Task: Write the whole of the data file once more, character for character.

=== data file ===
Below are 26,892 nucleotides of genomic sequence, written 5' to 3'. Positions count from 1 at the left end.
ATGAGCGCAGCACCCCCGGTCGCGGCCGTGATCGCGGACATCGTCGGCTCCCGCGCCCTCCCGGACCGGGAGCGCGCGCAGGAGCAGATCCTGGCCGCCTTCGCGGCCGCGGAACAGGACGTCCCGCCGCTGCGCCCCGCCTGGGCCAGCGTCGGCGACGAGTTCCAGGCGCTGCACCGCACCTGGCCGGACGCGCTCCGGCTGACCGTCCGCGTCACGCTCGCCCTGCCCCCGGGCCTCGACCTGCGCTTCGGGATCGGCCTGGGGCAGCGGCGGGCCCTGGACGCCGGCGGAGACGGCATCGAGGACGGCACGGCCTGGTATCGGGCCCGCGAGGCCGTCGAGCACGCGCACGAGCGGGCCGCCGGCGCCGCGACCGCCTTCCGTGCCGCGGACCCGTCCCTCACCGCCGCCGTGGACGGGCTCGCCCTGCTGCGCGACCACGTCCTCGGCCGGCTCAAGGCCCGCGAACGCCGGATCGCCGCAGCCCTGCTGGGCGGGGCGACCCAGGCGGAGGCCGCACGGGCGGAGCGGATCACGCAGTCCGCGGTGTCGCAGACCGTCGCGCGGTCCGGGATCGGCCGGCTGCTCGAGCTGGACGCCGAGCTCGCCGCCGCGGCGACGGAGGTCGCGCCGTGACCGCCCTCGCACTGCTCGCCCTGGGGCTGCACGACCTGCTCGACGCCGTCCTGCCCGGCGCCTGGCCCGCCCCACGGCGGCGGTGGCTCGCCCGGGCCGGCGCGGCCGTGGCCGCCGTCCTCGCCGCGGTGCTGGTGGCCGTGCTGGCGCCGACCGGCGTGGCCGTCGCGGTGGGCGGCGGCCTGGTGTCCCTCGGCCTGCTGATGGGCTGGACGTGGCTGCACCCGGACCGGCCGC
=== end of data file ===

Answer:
Below are 26,892 nucleotides of genomic sequence, written 5' to 3'. Positions count from 1 at the left end.
ATGAGCGCAGCACCCCCGGTCGCGGCCGTGATCGCGGACATCGTCGGCTCCCGCGCCCTCCCGGACCGGGAGCGCGCGCAGGAGCAGATCCTGGCCGCCTTCGCGGCCGCGGAACAGGACGTCCCGCCGCTGCGCCCCGCCTGGGCCAGCGTCGGCGACGAGTTCCAGGCGCTGCACCGCACCTGGCCGGACGCGCTCCGGCTGACCGTCCGCGTCACGCTCGCCCTGCCCCCGGGCCTCGACCTGCGCTTCGGGATCGGCCTGGGGCAGCGGCGGGCCCTGGACGCCGGCGGAGACGGCATCGAGGACGGCACGGCCTGGTATCGGGCCCGCGAGGCCGTCGAGCACGCGCACGAGCGGGCCGCCGGCGCCGCGACCGCCTTCCGTGCCGCGGACCCGTCCCTCACCGCCGCCGTGGACGGGCTCGCCCTGCTGCGCGACCACGTCCTCGGCCGGCTCAAGGCCCGCGAACGCCGGATCGCCGCAGCCCTGCTGGGCGGGGCGACCCAGGCGGAGGCCGCACGGGCGGAGCGGATCACGCAGTCCGCGGTGTCGCAGACCGTCGCGCGGTCCGGGATCGGCCGGCTGCTCGAGCTGGACGCCGAGCTCGCCGCCGCGGCGACGGAGGTCGCGCCGTGACCGCCCTCGCACTGCTCGCCCTGGGGCTGCACGACCTGCTCGACGCCGTCCTGCCCGGCGCCTGGCCCGCCCCACGGCGGCGGTGGCTCGCCCGGGCCGGCGCGGCCGTGGCCGCCGTCCTCGCCGCGGTGCTGGTGGCCGTGCTGGCGCCGACCGGCGTGGCCGTCGCGGTGGGCGGCGGCCTGGTGTCCCTCGGCCTGCTGATGGGCTGGACGTGGCTGCACCCGGACCGGCCGC